I call bullshit.

He claims that Kristol is unthoughtful and sloganeering... his use of "snatch victory from the jaws of defeat" with regard to Iraq is beyond the pale. Paul Krugman, on the other hand, is thoughtful, musters evidence (http://bloggingheads.tv/diavlogs/7919?in=00:51:53) and although partisan, is not a hack. The fact that he happens to be "right" about everything doesn't have to do with it, something is really different about Kristol.

The fact that Krugman is an academic may make him more liable to put forward writing that Cohen thinks is not just partisan hackery, but one doesn't have to dig deep to find similarly empty-headed and equally partisan sloganeering in a Krugman column, to pick just one of the several liberal partisan operatives in the NYT Op-ed stable.

From within the last two weeks (http://www.nytimes.com/2007/12/31/opinion/31krugman.html), Krugman asserts that conservatives continued persistence in wanting to cut taxes and spending is part of our "greed-is-good orthodoxy." Yes, I remember the famous George W. Bush "greed is good speech" that rocketed him to the Republican nomination in 2000. Oh wait, that was Gordon Gekko in Wall Street. No matter, this guy clearly has his thinking hat on. You know how I can tell? He agrees with me on just about every issue! He must be a f'ing genius!

Is it really that different? Can Cohen, one of these liberals, long famous for their ability to empathize and walk in the shoes of others, really not wrap his head around the fact that most of these pundits, liberal and conservative, are not really different, and that their politically different conclusions may spring from... well, politics, as opposed to careful, fair weighing of the evidence?

I know this argument will probably not fly here, since I know most of you guys do carefully weigh all the evidence and you (correctly) realize (like Loury) that the American experiment with conservatism is just a big con job, but I thought perhaps someone as empathetic as Cohen might have been up to the task.

brucds
01-09-2008, 07:26 PM
I don't think there's any evidence of a "Bradley-Wilder effect" in NH because Obama's predicted poll numbers were very accurate. It was Clinton's strength with "undecideds" and her ability to pull older women from the Dem base to the polls just as Obama was able to woo younger voters and independents to maximum effect in Iowa that created the "surprise." Let's remember that this wasn't a two-person race. Obama was within the margin of error of predictions in the late polls. It's also a fact that Obama did far, far better in NH than polls just days prior to Iowa had predicted. This great Clinton "upset" is a mirage created by a couple of polls done in a three-day window and a ton of media hype. Obama is running strong. He's got some strong union endorsements which carry a lot of weight - and warm bodies doing grunt work - in Nevada and there's an excellent chance the black vote in SC will shift dramatically in his favor, which would damage Clinton enormously.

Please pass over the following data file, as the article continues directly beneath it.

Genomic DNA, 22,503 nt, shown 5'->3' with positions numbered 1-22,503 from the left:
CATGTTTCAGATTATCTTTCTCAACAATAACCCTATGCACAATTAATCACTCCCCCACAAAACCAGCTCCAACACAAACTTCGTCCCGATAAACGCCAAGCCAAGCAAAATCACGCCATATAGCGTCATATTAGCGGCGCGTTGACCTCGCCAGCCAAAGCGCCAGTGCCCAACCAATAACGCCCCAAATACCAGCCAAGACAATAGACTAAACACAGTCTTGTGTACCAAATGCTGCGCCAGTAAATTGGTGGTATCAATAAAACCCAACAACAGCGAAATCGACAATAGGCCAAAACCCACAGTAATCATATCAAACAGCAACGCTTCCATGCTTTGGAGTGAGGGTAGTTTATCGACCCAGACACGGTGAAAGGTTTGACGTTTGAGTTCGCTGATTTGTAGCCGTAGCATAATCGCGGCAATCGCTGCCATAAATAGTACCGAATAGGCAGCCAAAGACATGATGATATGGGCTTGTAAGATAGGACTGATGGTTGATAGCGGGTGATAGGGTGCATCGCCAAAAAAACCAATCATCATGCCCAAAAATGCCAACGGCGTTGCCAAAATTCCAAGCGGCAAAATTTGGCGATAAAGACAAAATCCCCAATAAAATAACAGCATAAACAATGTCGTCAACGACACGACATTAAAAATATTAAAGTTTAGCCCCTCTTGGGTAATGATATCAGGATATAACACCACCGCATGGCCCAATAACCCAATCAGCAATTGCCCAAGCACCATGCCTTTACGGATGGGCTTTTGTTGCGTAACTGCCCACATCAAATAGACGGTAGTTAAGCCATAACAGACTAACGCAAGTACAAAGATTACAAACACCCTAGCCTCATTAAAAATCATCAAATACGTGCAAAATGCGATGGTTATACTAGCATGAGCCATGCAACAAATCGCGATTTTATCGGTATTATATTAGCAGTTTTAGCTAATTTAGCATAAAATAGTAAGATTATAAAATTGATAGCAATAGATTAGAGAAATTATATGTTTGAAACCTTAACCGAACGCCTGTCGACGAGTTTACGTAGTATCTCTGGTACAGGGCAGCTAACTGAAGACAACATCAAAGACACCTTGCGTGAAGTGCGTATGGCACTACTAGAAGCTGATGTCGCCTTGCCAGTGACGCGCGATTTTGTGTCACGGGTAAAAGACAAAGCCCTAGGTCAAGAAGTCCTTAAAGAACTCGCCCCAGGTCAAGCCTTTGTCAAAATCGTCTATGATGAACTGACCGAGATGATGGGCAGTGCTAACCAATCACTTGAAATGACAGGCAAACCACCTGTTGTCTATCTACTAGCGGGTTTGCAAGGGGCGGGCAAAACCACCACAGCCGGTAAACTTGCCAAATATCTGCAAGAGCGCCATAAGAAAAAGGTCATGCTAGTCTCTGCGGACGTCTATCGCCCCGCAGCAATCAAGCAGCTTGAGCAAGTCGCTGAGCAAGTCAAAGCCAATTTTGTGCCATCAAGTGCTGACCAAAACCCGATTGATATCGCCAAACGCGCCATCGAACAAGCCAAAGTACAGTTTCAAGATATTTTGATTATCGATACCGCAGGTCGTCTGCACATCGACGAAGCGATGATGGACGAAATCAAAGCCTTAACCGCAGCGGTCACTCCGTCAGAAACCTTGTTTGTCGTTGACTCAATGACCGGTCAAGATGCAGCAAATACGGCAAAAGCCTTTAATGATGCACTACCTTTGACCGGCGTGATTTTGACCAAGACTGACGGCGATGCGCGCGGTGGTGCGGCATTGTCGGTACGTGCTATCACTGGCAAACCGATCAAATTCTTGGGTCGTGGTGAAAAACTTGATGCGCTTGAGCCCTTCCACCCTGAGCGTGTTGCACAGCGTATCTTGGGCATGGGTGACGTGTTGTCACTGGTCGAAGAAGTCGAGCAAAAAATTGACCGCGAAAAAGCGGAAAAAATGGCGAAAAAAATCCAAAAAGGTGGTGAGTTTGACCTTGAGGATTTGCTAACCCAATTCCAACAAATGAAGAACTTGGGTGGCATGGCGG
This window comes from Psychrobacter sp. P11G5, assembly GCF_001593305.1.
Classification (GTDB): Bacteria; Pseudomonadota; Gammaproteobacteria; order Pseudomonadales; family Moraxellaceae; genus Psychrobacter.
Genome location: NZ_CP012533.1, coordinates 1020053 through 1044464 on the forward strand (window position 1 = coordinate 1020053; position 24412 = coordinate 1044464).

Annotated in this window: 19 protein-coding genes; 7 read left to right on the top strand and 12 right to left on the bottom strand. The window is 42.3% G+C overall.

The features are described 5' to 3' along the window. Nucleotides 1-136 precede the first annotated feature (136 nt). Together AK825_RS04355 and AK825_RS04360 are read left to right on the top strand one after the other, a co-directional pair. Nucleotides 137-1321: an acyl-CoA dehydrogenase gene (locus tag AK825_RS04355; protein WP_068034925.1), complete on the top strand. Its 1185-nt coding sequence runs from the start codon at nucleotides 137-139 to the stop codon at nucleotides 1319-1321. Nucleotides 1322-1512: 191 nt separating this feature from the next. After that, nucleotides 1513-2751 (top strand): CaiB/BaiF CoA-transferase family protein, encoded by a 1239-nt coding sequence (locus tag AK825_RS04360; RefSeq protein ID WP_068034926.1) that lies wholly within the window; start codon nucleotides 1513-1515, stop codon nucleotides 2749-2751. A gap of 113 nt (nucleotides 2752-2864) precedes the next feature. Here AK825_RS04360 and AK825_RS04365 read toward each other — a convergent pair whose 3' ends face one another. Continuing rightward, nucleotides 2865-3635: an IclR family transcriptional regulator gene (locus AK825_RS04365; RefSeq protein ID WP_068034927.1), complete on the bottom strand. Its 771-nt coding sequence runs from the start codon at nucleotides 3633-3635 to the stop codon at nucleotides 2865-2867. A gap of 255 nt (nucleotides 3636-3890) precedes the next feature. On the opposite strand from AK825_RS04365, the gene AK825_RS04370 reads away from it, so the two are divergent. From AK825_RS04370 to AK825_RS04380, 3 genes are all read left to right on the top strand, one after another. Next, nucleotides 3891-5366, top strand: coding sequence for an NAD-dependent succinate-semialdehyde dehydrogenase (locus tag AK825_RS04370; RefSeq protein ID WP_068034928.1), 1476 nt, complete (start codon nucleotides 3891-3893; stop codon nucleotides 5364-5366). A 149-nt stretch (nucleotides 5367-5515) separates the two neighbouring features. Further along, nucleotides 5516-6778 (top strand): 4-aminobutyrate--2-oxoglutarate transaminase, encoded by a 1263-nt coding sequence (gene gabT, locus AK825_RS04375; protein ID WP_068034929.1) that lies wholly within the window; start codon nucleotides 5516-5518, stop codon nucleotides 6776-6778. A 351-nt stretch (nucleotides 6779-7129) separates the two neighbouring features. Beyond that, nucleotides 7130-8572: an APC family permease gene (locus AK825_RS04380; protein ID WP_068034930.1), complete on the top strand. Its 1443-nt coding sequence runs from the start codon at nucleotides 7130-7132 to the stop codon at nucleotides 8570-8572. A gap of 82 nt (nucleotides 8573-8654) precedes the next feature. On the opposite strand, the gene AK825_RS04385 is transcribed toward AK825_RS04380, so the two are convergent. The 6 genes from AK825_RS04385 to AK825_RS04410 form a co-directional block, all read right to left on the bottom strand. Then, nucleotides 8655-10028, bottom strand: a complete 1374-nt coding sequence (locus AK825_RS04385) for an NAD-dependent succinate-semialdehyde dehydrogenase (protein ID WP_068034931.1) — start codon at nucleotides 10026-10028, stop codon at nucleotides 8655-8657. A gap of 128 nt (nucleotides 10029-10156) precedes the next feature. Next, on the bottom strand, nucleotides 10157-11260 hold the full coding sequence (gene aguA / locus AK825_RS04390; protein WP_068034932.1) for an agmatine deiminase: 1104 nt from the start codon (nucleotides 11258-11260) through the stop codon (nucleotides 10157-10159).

There are no assurances, but I'm a happy Obama camper this week with the Hillaryinevitability narrative destroyed. Obama's showing in New Hampshire was far better than the great "comeback" of Bill Clinton in NH circa '92. Without more of a horserace, this would have not been a good test of the Obama campaign infrastructure or the candidate himself. Everything he said in his post-Iowa speech still holds true if one looks at the big picture in context.

Namazu
01-09-2008, 07:52 PM
I'm surprised by Glenn's case for Hillary: we're electing an individual, not a village or a tribe. A President Obama would be equally able to tap Hillary's entourage for staff and advice, and better positioned to separate the wheat from the chaff--especially where Bill Clinton is concerned. The temperament and leadership skills of the person at the top determine, to a large degree, what a presidency can accomplish.

cragger
01-09-2008, 09:02 PM
Other potential black candidates with a real chance to win? No idea. Certainly won't be Powell after his stint in the current administration and resultant humiliation and nobody else is on the visible horizon, but who knows.

So why the initial post?

I suppose that while watching I was less interested in the difference-splitting between the candidates (as in the more recent Rosa - Heather diavlog) than impressed and moved by the racial aspect of their arguments and preferences, given these are two folks with what appears to me to be a pretty similar worldview. This probably has to do with having moved to the South in the early sixties, and my view of racism and its persistance in American society, coinciding with my understanding of psychology, evolutionary and otherwise.